July 29, 2009
FREDERICTON (CNB) - New Brunswickers are being reminded to take precautions to prevent heat-related illnesses.
Deputy Chief Medical Officer of Health Dr. Paul Van Buynder said that any person can be at risk if exposed to excessive heat. There is an increased risk of heat illness when Environment Canada issues an advisory that the humidex is at the mid-to-high 30s, or there is a succession of several hot days.
Those most at high risk include infants and young children, the elderly, people who are overweight, and those with chronic medical conditions, especially cardiac diseases and high blood pressure. People on certain medications that impair the body's ability to regulate heat or perspiration, especially people with mental health conditions, are also at high risk. However, even young and healthy individuals can be affected by heat if they engage in behaviours that put them at risk, such as taking part in strenuous physical activities in hot weather.
"Symptoms of heat illness include muscle cramps, fatigue, headache, and nausea," said Van Buynder. "Persons showing signs of heat-related illness should be moved to a cool, preferably air-conditioned environment, receive cool, non-alcoholic beverages, and rest.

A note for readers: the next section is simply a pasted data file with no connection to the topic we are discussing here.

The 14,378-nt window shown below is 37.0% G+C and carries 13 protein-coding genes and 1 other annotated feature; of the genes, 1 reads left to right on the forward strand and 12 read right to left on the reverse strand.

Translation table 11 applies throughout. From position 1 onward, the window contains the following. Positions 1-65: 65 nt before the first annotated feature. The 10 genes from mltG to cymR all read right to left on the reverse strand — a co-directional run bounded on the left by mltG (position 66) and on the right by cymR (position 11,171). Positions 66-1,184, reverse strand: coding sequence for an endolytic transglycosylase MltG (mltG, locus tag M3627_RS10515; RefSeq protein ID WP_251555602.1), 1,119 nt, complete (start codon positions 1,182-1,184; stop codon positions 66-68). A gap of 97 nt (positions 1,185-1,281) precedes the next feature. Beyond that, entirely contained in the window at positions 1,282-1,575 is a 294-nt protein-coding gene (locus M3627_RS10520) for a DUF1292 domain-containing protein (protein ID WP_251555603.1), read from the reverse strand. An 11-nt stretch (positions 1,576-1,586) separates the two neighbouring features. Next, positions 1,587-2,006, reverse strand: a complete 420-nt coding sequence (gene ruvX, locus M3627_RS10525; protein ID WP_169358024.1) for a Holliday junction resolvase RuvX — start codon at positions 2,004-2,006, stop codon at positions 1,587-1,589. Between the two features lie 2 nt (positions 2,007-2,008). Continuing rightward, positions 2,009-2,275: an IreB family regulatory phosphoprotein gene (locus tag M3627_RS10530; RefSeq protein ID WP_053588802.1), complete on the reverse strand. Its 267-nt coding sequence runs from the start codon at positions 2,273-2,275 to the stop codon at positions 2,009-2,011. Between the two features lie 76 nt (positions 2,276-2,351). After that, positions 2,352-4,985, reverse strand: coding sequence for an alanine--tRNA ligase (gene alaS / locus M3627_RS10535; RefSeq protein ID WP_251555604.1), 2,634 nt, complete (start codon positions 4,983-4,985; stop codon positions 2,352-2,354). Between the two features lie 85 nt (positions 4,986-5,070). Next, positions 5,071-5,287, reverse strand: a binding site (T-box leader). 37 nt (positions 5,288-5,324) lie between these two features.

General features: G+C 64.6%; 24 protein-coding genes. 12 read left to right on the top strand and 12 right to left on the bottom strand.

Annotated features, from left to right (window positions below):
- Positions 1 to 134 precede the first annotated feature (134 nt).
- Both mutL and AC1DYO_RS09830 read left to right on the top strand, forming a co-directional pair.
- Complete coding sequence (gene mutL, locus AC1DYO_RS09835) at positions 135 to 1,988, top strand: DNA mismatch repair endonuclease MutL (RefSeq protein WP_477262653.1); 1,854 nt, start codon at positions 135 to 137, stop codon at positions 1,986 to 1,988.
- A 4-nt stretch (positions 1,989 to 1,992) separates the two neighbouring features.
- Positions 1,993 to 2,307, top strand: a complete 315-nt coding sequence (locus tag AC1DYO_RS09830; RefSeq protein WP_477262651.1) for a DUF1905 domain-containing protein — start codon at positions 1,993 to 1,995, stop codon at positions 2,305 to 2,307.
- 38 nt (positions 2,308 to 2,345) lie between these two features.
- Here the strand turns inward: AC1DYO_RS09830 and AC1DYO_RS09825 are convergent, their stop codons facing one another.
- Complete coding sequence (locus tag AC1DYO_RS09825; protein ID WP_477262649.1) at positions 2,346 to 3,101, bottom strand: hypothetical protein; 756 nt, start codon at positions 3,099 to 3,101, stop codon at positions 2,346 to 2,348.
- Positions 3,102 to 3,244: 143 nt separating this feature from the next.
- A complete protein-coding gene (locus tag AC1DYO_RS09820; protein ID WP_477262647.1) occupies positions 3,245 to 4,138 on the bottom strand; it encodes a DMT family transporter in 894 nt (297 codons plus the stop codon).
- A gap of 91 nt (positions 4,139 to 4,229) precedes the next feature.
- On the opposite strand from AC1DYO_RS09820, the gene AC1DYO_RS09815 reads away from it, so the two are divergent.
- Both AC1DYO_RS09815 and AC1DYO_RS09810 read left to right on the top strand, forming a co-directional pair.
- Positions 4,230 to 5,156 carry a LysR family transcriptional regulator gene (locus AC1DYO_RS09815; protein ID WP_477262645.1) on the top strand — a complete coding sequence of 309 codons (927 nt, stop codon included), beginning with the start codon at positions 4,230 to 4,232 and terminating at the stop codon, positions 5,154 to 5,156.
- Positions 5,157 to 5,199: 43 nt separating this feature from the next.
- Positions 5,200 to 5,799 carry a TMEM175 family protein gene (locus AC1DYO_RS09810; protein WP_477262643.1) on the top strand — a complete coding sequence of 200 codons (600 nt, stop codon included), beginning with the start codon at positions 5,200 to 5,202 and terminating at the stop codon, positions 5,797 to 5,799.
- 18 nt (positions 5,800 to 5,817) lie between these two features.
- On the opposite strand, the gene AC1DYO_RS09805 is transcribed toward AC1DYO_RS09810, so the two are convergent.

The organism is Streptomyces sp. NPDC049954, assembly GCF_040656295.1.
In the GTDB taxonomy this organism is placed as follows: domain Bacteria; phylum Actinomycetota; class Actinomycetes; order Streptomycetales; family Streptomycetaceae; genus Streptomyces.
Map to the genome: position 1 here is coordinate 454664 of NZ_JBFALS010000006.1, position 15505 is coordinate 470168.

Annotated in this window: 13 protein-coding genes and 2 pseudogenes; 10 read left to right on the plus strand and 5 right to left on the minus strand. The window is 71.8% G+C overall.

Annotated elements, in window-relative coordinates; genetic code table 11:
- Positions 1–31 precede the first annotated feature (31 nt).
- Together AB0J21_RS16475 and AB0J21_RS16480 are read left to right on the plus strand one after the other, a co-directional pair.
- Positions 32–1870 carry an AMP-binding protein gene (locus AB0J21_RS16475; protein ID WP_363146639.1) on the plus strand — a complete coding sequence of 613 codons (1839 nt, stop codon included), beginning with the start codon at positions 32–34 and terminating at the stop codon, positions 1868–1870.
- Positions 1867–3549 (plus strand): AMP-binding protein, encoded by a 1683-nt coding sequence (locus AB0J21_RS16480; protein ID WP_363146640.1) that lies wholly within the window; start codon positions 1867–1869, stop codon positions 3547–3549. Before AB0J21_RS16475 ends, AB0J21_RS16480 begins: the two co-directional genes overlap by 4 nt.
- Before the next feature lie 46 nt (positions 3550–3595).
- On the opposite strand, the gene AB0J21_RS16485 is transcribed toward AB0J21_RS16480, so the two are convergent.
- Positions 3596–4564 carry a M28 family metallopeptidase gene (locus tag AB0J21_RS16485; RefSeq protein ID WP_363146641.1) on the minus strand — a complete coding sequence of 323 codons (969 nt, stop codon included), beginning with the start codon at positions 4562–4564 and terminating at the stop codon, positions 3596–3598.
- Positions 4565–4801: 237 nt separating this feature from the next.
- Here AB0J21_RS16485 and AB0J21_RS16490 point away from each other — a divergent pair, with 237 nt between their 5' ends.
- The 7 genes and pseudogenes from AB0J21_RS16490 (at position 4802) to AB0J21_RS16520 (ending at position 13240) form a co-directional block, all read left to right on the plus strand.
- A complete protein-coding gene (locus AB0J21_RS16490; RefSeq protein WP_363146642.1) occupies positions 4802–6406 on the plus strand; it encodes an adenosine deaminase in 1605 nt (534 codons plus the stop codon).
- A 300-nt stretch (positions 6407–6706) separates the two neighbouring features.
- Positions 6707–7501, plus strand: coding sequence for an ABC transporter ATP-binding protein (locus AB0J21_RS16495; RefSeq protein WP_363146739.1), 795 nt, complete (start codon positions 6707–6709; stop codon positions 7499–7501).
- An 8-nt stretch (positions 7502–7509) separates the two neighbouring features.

"If symptoms worsen or are severe, seek immediate medical attention, since what may start as more mild forms of heat illness may in fact progress to heat stroke, which is a life-threatening situation."
Recommendations to prevent heat illness include:
Persons who live alone, have difficulty in caring for themselves, or who are immobile and unable to relocate to a cooler environment are also at high risk for heat illness. It's important to check on relatives, friends and neighbours at risk to ensure that they are not suffering from the heat. Where possible, take them to an air-conditioned location for even for a few hours. Such a simple act may save a life in hot weather, especially when humidity is high.
People who engage in vigorous physical activity when temperatures and humidex readings are high are also at risk of heat illness, particularly if inadequate or insufficient fluids are consumed, and rest periods in the shade or cool areas are not taken. Even healthy athletes have been known to suffer heat illness.
Sunburn can impair the body's ability to regulate temperature. Therefore, to avoid sunburn, use a sunscreen with an SPF of 15 or higher, wear light-coloured clothing, a wide-brimmed hat, and avoid exposure to direct sunlight.
By following these recommendations, New Brunswickers will be able to enjoy the summer in a safe and healthy manner.
MEDIA CONTACT: Meghan Cumby, communications, Department of Health, 506-457-3522.